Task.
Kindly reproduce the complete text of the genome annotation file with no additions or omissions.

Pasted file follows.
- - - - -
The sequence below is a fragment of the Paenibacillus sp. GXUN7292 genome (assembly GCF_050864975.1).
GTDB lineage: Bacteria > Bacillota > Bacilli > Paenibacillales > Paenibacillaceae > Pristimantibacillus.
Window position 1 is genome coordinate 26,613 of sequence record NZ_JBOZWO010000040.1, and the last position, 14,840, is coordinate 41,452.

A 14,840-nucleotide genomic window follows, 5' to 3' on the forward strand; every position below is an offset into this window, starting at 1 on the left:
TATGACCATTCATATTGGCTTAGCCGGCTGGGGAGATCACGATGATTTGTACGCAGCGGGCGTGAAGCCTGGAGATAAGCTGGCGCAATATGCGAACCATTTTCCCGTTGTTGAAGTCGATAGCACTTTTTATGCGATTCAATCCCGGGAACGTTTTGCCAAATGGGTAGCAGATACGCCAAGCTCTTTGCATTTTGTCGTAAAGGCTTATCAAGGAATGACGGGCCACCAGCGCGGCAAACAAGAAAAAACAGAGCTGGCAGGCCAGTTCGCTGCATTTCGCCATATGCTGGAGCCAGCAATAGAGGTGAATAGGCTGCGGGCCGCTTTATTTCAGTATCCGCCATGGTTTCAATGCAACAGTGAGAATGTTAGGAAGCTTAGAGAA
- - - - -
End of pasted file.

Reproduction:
The sequence below is a fragment of the Paenibacillus sp. GXUN7292 genome (assembly GCF_050864975.1).
GTDB lineage: Bacteria > Bacillota > Bacilli > Paenibacillales > Paenibacillaceae > Pristimantibacillus.
Window position 1 is genome coordinate 26,613 of sequence record NZ_JBOZWO010000040.1, and the last position, 14,840, is coordinate 41,452.

A 14,840-nucleotide genomic window follows, 5' to 3' on the forward strand; every position below is an offset into this window, starting at 1 on the left:
TATGACCATTCATATTGGCTTAGCCGGCTGGGGAGATCACGATGATTTGTACGCAGCGGGCGTGAAGCCTGGAGATAAGCTGGCGCAATATGCGAACCATTTTCCCGTTGTTGAAGTCGATAGCACTTTTTATGCGATTCAATCCCGGGAACGTTTTGCCAAATGGGTAGCAGATACGCCAAGCTCTTTGCATTTTGTCGTAAAGGCTTATCAAGGAATGACGGGCCACCAGCGCGGCAAACAAGAAAAAACAGAGCTGGCAGGCCAGTTCGCTGCATTTCGCCATATGCTGGAGCCAGCAATAGAGGTGAATAGGCTGCGGGCCGCTTTATTTCAGTATCCGCCATGGTTTCAATGCAACAGTGAGAATGTTAGGAAGCTTAGAGAA